Strong reaction to first days of ‘Tory clown’

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Britain’s incoming Prime Minister, Boris Johnson, has been the subject of concerned editorials and heavy criticism in Ireland and Britain.

The Irish Times, in an unusually strong editorial, referred to Johnson’s promotion to PM as “a new nadir” for Britain.

It said the best hope for Ireland, Europe and British citizens themselves is that Johnson as prime minister “will be guided by three of his worst traits, which together have defined his career: he doesn’t mean a word he says, he is obsessed with power and he is willing to betray those closest to him in the pursuit of that power.”

In a single headline, the New York Times summed up that Johnson “is how Britain ends”. After years of cross-Atlantic jibes about Donald Trump, the analysis by journalist James Butler added: “Britain may be about to discover how it feels to be the punch line.”

The Daily Mirror, Britain’s biggest-selling left-wing tabloid, titled its editorial: “Send in the Tory clown.” It said that the new prime minister “inhabits a weird, make-believe fantasy world in which truth is the enemy, struggling to be honest about Brexit or any issue requiring sound judgement”.

The Guardian’s editorial warned that “With Boris Johnson as PM Britain faces a hard Brexit after years of a clown.” Columnist Rafael Behr added: “Ministers who witnessed the new Tory leader in action as foreign secretary testify to laziness, inattention to detail, contempt for relationships, congenital unseriousness and dangerous indiscretion.”

Danish title Politiken warned that Mr Johnson has “built his entire career on shameless lies and extreme self-promotion. Johnson’s victory is the epitome of injustice. It’s an obscene ascent to power,” they said.

“Now we know what it’s like to live in a dictatorship”, said the New European‘s Tim Walker, commenting on the small number of Conservative Party members who were able to select Johnson to run Britain.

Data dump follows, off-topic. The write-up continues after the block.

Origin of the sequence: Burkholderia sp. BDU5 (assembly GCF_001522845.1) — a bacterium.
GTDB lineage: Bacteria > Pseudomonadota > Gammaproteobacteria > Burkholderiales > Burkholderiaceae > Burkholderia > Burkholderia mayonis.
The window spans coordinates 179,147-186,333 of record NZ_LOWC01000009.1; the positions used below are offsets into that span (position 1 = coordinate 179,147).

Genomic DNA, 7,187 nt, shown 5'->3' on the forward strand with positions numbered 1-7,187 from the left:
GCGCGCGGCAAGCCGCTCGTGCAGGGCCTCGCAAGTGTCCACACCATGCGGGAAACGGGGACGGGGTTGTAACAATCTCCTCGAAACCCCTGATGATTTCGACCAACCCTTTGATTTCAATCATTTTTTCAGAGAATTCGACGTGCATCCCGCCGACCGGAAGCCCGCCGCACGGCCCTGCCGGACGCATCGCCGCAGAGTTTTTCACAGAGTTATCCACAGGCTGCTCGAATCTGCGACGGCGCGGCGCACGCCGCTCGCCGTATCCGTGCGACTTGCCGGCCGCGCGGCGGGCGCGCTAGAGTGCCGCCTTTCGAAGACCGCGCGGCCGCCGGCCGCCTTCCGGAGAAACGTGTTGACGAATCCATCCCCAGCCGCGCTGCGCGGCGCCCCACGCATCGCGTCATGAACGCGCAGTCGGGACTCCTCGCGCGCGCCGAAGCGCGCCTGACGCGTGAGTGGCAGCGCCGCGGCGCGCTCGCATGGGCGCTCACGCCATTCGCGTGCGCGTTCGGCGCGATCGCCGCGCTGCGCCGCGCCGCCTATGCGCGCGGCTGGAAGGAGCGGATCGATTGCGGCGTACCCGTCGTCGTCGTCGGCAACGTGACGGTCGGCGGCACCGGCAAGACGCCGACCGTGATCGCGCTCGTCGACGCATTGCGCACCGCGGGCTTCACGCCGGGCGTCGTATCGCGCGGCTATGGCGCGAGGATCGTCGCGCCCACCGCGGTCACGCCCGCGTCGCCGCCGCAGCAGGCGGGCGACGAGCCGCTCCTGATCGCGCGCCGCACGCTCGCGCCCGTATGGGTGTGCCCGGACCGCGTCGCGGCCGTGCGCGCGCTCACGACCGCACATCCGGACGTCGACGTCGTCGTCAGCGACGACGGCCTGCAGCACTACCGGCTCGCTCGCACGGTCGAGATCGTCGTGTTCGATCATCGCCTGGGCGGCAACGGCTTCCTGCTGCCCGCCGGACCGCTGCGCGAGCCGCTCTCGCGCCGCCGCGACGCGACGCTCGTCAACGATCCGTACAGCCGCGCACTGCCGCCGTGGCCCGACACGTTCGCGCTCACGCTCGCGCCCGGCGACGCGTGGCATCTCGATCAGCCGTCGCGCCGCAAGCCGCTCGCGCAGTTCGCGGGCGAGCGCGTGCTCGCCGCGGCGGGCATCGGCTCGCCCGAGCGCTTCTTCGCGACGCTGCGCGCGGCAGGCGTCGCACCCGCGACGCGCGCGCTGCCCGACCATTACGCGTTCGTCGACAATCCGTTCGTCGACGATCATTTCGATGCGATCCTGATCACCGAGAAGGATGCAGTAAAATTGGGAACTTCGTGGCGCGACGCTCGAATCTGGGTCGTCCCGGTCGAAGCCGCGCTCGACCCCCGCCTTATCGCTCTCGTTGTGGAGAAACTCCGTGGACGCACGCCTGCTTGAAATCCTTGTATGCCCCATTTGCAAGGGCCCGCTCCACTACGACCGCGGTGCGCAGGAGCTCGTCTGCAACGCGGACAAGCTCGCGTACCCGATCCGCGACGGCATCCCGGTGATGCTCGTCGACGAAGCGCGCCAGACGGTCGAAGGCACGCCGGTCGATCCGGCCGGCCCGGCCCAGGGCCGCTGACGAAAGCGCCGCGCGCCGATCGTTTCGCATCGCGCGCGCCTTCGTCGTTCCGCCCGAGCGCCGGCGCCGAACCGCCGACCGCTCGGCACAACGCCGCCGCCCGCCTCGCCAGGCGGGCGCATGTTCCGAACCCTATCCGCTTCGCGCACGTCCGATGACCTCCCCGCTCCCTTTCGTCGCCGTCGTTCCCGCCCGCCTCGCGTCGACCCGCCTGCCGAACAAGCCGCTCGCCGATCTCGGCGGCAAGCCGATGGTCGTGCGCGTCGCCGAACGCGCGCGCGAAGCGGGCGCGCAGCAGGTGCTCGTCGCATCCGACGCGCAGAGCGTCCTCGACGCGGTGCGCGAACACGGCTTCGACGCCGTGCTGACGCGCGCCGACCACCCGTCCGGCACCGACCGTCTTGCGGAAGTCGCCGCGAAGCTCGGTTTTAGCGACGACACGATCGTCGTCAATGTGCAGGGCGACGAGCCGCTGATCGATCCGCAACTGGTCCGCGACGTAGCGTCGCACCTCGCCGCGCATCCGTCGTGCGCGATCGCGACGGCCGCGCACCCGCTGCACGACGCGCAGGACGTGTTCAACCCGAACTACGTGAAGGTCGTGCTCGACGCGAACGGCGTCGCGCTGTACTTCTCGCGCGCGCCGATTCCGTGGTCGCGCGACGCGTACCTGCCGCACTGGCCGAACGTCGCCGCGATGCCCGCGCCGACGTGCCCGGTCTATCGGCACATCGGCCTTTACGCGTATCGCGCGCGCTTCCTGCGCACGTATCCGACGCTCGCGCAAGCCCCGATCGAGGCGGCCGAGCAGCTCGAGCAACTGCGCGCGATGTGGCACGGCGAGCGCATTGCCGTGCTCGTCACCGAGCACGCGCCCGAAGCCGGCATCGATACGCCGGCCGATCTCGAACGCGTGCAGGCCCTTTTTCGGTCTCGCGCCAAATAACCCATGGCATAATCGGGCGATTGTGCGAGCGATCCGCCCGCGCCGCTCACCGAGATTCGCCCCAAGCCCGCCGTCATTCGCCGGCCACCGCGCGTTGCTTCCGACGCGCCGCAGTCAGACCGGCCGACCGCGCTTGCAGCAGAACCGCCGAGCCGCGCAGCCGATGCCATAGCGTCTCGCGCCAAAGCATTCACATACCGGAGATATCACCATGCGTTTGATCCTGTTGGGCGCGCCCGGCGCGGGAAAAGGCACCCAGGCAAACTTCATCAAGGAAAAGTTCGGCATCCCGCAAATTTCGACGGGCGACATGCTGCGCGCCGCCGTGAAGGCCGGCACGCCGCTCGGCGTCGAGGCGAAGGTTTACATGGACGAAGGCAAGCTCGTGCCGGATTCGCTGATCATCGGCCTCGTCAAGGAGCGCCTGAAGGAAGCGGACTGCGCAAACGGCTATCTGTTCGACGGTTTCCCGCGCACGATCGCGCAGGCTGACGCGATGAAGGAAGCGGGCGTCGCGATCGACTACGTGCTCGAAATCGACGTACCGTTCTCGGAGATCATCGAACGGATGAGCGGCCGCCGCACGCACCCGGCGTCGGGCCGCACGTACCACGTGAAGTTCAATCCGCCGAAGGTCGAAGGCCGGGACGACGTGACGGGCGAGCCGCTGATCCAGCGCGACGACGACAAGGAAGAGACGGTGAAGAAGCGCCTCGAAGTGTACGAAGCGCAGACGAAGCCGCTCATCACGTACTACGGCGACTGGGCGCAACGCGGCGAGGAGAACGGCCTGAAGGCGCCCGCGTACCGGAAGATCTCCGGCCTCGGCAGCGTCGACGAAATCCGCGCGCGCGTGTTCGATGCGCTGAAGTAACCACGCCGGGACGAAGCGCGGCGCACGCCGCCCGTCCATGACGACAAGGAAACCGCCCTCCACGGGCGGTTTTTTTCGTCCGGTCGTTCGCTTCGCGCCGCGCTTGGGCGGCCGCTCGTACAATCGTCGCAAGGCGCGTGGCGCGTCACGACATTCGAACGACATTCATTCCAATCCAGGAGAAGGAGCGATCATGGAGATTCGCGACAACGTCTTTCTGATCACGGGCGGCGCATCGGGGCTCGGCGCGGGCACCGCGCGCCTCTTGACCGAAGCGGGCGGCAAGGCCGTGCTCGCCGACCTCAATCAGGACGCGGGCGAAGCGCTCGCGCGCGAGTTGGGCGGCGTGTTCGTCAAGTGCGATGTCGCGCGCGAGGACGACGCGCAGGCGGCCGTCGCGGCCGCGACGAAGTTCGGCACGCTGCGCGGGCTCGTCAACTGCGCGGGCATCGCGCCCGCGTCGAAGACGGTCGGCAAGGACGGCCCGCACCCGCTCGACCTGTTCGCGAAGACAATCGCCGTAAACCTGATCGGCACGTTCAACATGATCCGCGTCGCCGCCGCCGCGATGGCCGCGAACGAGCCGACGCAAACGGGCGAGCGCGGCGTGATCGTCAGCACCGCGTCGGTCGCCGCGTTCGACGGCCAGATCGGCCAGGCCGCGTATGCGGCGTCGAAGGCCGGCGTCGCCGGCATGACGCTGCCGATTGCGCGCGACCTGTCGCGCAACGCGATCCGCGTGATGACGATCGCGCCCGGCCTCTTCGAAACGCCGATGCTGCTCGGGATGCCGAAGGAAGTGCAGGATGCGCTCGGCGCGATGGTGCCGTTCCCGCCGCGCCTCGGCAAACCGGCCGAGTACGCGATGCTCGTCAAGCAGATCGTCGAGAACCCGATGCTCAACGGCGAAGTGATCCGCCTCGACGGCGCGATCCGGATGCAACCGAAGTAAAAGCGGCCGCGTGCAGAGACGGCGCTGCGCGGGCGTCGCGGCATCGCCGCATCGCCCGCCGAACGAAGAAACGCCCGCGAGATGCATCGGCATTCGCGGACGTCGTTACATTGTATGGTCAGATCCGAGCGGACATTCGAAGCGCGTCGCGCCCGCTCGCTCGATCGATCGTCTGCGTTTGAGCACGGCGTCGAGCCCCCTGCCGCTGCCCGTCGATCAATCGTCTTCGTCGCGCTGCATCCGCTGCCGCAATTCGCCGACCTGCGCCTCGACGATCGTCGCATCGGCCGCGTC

The criticism only increased as Johnson named his cabinet, the most right-wing in living memory and burdened by the terrible reputation borne by almost all his new Ministers.

Political writer Cyrus Bales catalogued the failings of the top Tory cabinet members like this:

“Our Home Secretary was previously fired for endangering UK national security through rogue meetings with a foreign power and lying to the Prime Minister about it. Our Foreign Secretary didn’t realize the significance of Dover-Calais on trade. Our Education Secretary is a homophobe who opposes LGBTQ rights.

“Our Chancellor wants to actively crash the economy via no deal. Our Justice Minister has voted against human rights and equality, against same sex marriage, and voted to reduce access to legal aid. Our Environment Secretary supports fracking and has continuously voted against measures to address climate change.”

The Observer’s Will Hutton said the appointments were “the first stage in a right wing coup. Johnson and his charlatans now occupy government, his majority ex UKIP members signing up as Tories”.

Centrist MP Mike Gates described it as an “alt-right government”.

On Thursday, the Irish Taoiseach Leo Varadkar was asked for his reaction to Johnson’s controversial appointment of Priti Patel as Home Secretary. Patel’s idea to withhold food supplies from Ireland to starve the island into submission on Brexit brought her to international notoriety earlier this year.

Varadkar, speaking in Donegal where a cabinet meeting was taking place, pointed out the comments recalled the Great Hunger in the mid 1800s, in which one million Irish people starved to death and other one million emigrated, had been imposed on Ireland by British policy.

The population in places like Donegal had still not recovered from the devastation, he said, adding: “I would hope that with the passage of time she has thought better about those remarks and did not mean them to be said in that way.”

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